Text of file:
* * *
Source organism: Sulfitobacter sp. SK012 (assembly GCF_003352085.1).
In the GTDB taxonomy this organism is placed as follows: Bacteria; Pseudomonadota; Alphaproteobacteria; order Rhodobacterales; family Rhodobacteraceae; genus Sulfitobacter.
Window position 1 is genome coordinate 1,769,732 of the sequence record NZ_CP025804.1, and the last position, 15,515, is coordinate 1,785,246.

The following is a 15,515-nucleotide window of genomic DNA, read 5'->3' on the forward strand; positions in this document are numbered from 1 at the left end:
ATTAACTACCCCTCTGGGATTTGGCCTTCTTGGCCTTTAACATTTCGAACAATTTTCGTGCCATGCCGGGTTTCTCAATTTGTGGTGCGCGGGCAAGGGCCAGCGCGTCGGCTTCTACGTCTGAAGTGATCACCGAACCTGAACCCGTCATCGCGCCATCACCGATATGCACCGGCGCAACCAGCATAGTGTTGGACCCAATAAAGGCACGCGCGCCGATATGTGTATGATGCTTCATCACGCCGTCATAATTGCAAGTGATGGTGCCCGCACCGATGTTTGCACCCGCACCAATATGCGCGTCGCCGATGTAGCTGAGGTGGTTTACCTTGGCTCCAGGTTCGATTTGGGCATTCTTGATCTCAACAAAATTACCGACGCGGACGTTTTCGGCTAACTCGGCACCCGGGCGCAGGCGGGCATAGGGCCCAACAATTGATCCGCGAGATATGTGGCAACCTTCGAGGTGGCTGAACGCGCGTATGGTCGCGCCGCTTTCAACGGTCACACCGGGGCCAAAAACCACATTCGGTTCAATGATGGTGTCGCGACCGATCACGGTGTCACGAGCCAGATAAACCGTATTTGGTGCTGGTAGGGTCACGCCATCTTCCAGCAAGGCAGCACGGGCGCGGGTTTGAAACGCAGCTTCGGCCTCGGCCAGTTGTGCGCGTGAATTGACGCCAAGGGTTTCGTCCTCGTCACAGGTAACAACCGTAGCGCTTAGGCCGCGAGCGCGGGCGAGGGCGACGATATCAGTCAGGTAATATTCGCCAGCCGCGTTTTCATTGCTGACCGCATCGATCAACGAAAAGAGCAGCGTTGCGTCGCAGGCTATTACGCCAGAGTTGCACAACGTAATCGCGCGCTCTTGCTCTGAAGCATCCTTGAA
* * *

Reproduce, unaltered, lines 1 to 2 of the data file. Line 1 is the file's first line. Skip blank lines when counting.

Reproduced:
Source organism: Sulfitobacter sp. SK012 (assembly GCF_003352085.1).
In the GTDB taxonomy this organism is placed as follows: Bacteria; Pseudomonadota; Alphaproteobacteria; order Rhodobacterales; family Rhodobacteraceae; genus Sulfitobacter.